What to Expect from New Cessation of Hostilities in Syria


…from SouthFront

On September 9, the United States and Russia announced a fresh Syrian ceasefire agreement. Some media already said that they agreed to a joint plan for ending the war in the Arab country. However, until the official text of agreement is not published, it will be premature to make far-reaching conclusions. The basic idea initially promoted by open sources is for the US and Russia to get the so-called “moderate opposition” and the Syrian government to stop fighting each other. So, the US and Russia can start jointly attacking both ISIS and al-Qaeda-linked groups in Syria more effectively. Another key part of the deal is to provide humanitarian aid for besieged areas across the country with special attention to Aleppo city.

The separation of “moderate opposition” from terrorists is likely the main soft-spot of the deal. In practice, it means that Ahrar al-Sham, Jaish al-Islam and other groups have to separate from the Jabhat Fatah al-Sham (formerly Jabhat al-Nusra) terrorist group. The first problem is that Ahrar al-Sham and Jaish al-Islam military HQs and local commanders are deeply integrated into Fatah al-Sham’s military structure. This is why the suggested terms of ceasefire have been already rejected by over 20 opposition groups. Syrian experts believe that any agreements between Russia and the US will not lead to such a separation because they have no peaceful options to force the opposition to do this.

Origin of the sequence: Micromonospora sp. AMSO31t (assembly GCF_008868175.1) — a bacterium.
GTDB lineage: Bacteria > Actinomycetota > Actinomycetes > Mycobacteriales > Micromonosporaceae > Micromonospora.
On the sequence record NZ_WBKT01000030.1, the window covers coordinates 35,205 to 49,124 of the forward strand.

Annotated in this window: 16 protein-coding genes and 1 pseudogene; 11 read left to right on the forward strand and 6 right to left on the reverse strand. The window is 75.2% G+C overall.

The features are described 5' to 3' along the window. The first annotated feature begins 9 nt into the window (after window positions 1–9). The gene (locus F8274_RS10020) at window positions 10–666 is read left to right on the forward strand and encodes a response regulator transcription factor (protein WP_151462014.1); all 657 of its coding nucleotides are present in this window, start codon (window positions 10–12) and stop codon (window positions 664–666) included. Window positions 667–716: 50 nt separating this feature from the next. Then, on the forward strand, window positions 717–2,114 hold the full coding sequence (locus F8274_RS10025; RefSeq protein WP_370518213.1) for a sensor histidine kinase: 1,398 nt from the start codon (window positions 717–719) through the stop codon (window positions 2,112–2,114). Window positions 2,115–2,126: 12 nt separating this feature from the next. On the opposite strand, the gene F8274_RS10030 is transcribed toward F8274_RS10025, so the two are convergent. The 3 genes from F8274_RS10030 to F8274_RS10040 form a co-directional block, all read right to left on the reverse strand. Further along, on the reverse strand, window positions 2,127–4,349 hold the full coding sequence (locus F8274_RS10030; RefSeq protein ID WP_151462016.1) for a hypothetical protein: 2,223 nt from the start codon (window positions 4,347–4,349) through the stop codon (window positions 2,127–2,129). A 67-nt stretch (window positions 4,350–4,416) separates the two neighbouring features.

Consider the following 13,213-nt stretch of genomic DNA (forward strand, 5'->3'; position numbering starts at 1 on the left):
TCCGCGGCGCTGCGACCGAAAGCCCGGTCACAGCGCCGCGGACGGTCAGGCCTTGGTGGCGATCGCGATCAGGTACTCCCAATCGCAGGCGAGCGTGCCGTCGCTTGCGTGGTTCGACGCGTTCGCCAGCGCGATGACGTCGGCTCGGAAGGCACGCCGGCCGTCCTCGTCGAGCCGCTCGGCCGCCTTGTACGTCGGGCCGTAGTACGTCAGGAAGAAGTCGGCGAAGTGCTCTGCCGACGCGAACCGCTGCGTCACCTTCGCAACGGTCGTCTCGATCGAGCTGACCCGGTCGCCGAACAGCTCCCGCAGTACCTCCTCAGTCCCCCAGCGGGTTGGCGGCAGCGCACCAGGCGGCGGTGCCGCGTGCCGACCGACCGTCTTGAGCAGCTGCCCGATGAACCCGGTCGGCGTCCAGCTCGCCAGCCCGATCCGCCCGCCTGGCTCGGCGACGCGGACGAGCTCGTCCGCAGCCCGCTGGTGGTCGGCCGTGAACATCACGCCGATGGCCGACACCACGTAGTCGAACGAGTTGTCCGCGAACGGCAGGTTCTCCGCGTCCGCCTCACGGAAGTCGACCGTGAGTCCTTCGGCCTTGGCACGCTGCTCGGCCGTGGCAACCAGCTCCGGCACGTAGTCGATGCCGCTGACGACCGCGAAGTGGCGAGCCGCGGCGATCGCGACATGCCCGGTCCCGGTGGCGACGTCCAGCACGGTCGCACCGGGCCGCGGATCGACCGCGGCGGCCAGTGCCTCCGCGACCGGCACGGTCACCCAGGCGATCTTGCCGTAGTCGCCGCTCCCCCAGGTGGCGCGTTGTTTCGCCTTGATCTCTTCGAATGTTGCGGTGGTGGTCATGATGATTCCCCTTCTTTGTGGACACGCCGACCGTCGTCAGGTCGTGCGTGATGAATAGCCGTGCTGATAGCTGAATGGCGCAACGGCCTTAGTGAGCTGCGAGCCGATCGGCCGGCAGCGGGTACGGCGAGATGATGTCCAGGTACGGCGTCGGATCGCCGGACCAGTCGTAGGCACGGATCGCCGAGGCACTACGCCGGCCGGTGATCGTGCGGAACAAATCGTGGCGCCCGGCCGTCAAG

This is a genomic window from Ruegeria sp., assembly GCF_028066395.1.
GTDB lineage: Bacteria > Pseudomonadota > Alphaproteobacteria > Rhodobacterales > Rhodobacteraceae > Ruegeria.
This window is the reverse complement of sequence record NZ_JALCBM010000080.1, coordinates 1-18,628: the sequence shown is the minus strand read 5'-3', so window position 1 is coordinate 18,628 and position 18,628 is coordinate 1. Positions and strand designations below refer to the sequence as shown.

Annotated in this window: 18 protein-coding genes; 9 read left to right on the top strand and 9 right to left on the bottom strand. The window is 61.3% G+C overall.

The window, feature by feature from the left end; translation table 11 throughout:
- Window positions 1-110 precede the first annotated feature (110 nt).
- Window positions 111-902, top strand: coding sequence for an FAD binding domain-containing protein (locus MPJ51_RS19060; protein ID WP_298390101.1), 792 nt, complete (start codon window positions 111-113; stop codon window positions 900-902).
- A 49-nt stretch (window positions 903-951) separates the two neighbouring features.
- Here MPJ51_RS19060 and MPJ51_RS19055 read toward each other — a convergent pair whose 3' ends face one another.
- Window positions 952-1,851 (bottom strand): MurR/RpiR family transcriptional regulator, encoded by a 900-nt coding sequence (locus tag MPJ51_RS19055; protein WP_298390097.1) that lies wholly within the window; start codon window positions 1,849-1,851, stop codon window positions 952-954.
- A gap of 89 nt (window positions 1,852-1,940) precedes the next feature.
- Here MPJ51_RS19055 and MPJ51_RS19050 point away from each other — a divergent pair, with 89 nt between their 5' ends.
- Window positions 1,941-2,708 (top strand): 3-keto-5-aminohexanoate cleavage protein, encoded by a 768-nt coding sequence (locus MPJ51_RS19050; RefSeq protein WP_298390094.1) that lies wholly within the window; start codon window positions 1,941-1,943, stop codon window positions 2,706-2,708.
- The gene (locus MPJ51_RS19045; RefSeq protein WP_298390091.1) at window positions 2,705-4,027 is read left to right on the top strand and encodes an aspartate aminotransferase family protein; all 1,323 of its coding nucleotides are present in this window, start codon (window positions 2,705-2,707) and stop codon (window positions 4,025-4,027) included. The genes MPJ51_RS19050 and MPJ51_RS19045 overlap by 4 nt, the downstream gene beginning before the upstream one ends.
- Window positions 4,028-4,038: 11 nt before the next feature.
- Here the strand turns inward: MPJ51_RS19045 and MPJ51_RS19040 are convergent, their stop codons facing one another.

The second problem is that the main sponsor of Fatah al-Sham, Saudi Arabia, will likely continue to support the terrorist group. By now, Fatah al-Sham and its allies have been a pillar of the kingdom’s foreign policy in Syria. If it’s destroyed, all efforts of Riyadh will be wasted and the Iranian position in the region will be strengthened. Many in Saudi Arabia elites will call such result a total failure of the whole police over the conflict.

Generalizing the situation, it’s possible to suggest that the so-called “moderate opposition” will continue to operate hand by hand with terrorists despite the political agreement between Washington and Moscow. Some experts believe that the only solution of this problem is a constant full-scale military pressure on terrorists and their allies and massive diplomatic pressure on Ankara. Turkey is remaining the main logistical hub for military supplies to the terrorists despite the recent rapprochement with Russia. Turkey pursues its own interests in Syria creating a buffer zone between Jarabulus and Azaz in order to oppose creation of a Kurdish autonomous region there.

In the negative scenario, supplies of humanitarian aid to Aleppo city will strengthen the terrorist forces based there and the US will be able to sabotage the start of joint actions against the terrorists because moderate groups are not able to separate from Fatah al-Sham, again. In this case, the ongoing ceasefire is just a tactical pause before further military and diplomatic escalation over the Syrian crisis.

Will Moscow be able turn the tide in favor of the practical solution of the problem and push the US-led anti-Assad block to real cooperation against terrorists? This depends on Russia’s ability to actualize the recent military and diplomatic success in Syria and, for sure, on the unreleased parts of the US-Russian agreement.

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